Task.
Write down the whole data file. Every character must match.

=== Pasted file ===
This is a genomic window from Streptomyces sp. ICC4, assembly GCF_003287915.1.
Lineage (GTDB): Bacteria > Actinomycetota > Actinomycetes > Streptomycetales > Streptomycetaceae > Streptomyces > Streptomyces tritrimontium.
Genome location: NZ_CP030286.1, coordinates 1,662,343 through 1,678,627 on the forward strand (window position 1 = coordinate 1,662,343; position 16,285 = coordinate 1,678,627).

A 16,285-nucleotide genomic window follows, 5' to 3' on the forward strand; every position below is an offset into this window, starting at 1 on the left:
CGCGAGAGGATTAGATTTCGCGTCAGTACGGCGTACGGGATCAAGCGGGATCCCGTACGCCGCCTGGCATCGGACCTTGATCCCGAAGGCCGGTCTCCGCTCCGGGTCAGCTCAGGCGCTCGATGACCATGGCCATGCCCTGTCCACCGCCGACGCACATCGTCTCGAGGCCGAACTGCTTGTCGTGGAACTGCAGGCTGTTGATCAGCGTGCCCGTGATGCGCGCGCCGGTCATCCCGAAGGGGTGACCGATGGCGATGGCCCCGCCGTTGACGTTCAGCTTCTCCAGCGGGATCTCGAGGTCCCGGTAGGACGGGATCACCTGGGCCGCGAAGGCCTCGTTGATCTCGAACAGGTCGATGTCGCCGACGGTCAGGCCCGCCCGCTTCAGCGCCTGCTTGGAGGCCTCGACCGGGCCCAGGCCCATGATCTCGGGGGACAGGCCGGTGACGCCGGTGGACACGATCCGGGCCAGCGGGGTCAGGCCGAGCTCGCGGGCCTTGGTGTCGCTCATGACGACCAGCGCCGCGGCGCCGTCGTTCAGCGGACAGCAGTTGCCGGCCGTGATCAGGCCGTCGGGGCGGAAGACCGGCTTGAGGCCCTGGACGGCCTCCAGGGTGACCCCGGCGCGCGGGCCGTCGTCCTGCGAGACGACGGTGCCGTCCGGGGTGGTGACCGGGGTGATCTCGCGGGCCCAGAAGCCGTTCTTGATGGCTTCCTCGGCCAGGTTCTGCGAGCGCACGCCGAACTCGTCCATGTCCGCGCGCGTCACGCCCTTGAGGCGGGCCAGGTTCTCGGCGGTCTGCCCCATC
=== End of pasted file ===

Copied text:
This is a genomic window from Streptomyces sp. ICC4, assembly GCF_003287915.1.
Lineage (GTDB): Bacteria > Actinomycetota > Actinomycetes > Streptomycetales > Streptomycetaceae > Streptomyces > Streptomyces tritrimontium.
Genome location: NZ_CP030286.1, coordinates 1,662,343 through 1,678,627 on the forward strand (window position 1 = coordinate 1,662,343; position 16,285 = coordinate 1,678,627).

A 16,285-nucleotide genomic window follows, 5' to 3' on the forward strand; every position below is an offset into this window, starting at 1 on the left:
CGCGAGAGGATTAGATTTCGCGTCAGTACGGCGTACGGGATCAAGCGGGATCCCGTACGCCGCCTGGCATCGGACCTTGATCCCGAAGGCCGGTCTCCGCTCCGGGTCAGCTCAGGCGCTCGATGACCATGGCCATGCCCTGTCCACCGCCGACGCACATCGTCTCGAGGCCGAACTGCTTGTCGTGGAACTGCAGGCTGTTGATCAGCGTGCCCGTGATGCGCGCGCCGGTCATCCCGAAGGGGTGACCGATGGCGATGGCCCCGCCGTTGACGTTCAGCTTCTCCAGCGGGATCTCGAGGTCCCGGTAGGACGGGATCACCTGGGCCGCGAAGGCCTCGTTGATCTCGAACAGGTCGATGTCGCCGACGGTCAGGCCCGCCCGCTTCAGCGCCTGCTTGGAGGCCTCGACCGGGCCCAGGCCCATGATCTCGGGGGACAGGCCGGTGACGCCGGTGGACACGATCCGGGCCAGCGGGGTCAGGCCGAGCTCGCGGGCCTTGGTGTCGCTCATGACGACCAGCGCCGCGGCGCCGTCGTTCAGCGGACAGCAGTTGCCGGCCGTGATCAGGCCGTCGGGGCGGAAGACCGGCTTGAGGCCCTGGACGGCCTCCAGGGTGACCCCGGCGCGCGGGCCGTCGTCCTGCGAGACGACGGTGCCGTCCGGGGTGGTGACCGGGGTGATCTCGCGGGCCCAGAAGCCGTTCTTGATGGCTTCCTCGGCCAGGTTCTGCGAGCGCACGCCGAACTCGTCCATGTCCGCGCGCGTCACGCCCTTGAGGCGGGCCAGGTTCTCGGCGGTCTGCCCCATC